Techies Pull Apart Apple iPhone, Shares Of Parts-Makers Rise

Monday, July 2nd 2007, 4:06 pm
By: News On 6

SAN JOSE, Calif. (AP) _ While most iPhone owners couldn't wait to try out their pricey new gadgets, a few raced to break them apart.

The dismantled _ and in some cases, permanently busted _ iPhones revealed one of Apple Inc.'s closely guarded secrets: The names of the companies that supplied the chips and other electronic components for the highly anticipated device.

The findings sent all but a few of the component makers' stocks higher Monday, the first day of trading since the iPhone _ a combination cell phone, music player and wireless Web browsing device _ went on sale in the U.S. Friday evening for as much as $600 a pop.

The parts makers stand to profit handsomely if the iPhone proves popular over time. Apple itself has set a target of selling 10 million units worldwide by 2008, gaining roughly a 1 percent share of the cell phone market.

Among the beneficiaries of Apple's business and the teardown buzz were semiconductor heavyweights Intel Corp., Broadcom Corp., Texas Instruments Inc. and Infineon Technologies AG as well as lesser-known companies such as Skyworks Solutions Inc. and Linear Technology Corp.

Some researchers said Apple's secrecy surrounding the iPhone's component suppliers is yet another example of the Cupertino-based company's vaunted ability to keep their partners tightlipped even when facing a media frenzy and rampant speculation.

``They're very good at it _ and I think they make a point of holding their suppliers to a standard of secrecy, or you could lose the next round if you slip up,'' said Howard Curtis, vice president of global services for Portelligent, a research company.

The secrecy continued Monday. Most of the component makers either didn't return phone calls or declined to comment.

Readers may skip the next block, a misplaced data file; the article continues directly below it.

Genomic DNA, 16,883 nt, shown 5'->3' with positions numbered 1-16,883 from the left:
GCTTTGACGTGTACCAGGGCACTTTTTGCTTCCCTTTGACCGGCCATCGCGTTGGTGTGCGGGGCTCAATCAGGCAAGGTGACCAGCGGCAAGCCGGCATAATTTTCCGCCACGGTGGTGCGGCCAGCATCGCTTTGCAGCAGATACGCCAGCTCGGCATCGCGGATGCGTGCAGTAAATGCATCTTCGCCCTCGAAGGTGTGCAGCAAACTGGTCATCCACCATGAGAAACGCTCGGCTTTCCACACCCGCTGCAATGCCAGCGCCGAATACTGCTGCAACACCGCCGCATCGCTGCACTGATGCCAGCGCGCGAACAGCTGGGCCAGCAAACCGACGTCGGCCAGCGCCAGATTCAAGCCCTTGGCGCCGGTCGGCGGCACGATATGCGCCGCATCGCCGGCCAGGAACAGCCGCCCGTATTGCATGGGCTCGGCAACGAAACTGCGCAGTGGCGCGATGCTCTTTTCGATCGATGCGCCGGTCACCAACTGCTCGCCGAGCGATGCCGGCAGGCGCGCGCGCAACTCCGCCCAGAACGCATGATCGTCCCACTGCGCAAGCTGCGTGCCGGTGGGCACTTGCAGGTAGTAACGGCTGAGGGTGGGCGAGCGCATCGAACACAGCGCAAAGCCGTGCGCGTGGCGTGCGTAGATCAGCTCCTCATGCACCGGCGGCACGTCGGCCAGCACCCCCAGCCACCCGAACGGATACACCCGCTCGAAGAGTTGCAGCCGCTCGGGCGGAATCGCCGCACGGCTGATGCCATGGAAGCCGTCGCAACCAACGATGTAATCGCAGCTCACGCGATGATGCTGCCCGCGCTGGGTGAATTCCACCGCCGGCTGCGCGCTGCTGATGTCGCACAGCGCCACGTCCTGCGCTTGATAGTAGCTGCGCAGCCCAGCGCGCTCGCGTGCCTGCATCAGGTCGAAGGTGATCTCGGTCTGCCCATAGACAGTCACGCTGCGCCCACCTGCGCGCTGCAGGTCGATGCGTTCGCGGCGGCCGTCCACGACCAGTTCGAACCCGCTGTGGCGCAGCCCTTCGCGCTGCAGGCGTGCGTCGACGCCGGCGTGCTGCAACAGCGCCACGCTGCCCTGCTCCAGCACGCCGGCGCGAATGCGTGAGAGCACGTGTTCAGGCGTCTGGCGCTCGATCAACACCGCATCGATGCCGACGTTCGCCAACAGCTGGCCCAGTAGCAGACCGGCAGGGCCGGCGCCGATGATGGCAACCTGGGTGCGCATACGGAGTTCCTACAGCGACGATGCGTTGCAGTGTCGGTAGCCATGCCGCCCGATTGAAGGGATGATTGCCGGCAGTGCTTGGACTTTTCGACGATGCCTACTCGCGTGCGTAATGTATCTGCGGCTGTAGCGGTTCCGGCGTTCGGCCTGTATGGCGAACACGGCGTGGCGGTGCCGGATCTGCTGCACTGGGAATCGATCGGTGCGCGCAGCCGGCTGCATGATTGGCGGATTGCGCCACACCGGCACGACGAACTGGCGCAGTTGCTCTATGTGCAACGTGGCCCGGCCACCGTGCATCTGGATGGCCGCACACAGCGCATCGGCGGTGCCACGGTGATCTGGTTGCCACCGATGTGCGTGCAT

Much like the examinations of other much-hyped gadgets, the deconstruction of the iPhone was a mad dash to be the first to post online, with minute-by-minute updates on Web sites and the occasional howls of researchers who wound up destroying their iPhones.

The mad rush to deconstruct the iPhone included sites such as and as well as research companies Portelligent and Semiconductor Insights. Several analysts also published the results of their own teardowns.

Based on the results, One of the biggest winners is South Korean chip maker Samsung Electronics Co., which is making the main microprocessor used to run the phone's operating system and various applications. Samsung, the world's largest memory chip manufacturer, is also making a type of memory called NAND flash for the iPhone.

Santa Clara, Calif.-based Intel, the world's largest semiconductor company, is supplying another form of memory, called NOR flash, according to various research firms.

Intel is in the process of unloading its troubled unit that makes the memory, which is primarily used in cell phones, amid fears about its long-term viability with the rise of NAND flash, a cheaper alternative that's commonly found in digital cameras and music players.

Intel's stock rose 53 cents, or more than 2 percent, to $24.27 in Monday trading.

Other chip makers whose stock rose on their involvement with the iPhone included Irvine, Calif.-based Broadcom Corp., which is making a controller chip believed to be used for managing the touch-screen display. Broadcom's stock price rose 52 cents, or 1.8 percent, to $29.77.

Texas Instruments is supplying a power-management chip. Shares of TI gained 43 cents, or 1.1 percent, to $38.06.

German chip maker Infineon Technologies, which makes parts that handle cellular communications for the iPhone, saw its American Depositary Shares rise 50 cents, or 3 percent, to $17.03.

But it wasn't just the heavyweights who benefited.

Woburn, Mass.-based Skyworks Solutions Inc. was revealed as the supplier of a power amplifier used in the iPhone. Skyworks' shares jumped 26 cents, or 3.5 percent, to $7.61.

Shares of Milpitas, Calif.-based Linear Technology Corp. rose 50 cents, or 1.4 percent, to $36.68 after the company was identified as the maker of the iPhone's battery charger chip.

Another company profiting from the iPhone is Cambridge Silicon Radio Ltd. out of England. Researchers said the company is responsible for making chips that allow Bluetooth wireless connectivity for the iPhone.

But the iPhone halo didn't touch everyone Monday.

Apple, for one, fell 78 cents, or less than a percentage point, to $121.26.

Marvell Technology Group Ltd., the Santa Clara, Calif.-based provider of chips that allow the iPhone to connect over Wi-Fi networks, dropped 13 cents, or less than a percentage point, to $18.08. And Santa Clara-based National Semiconductor Corp., which is apparently making a display chip for the iPhone, fell a penny to $28.26.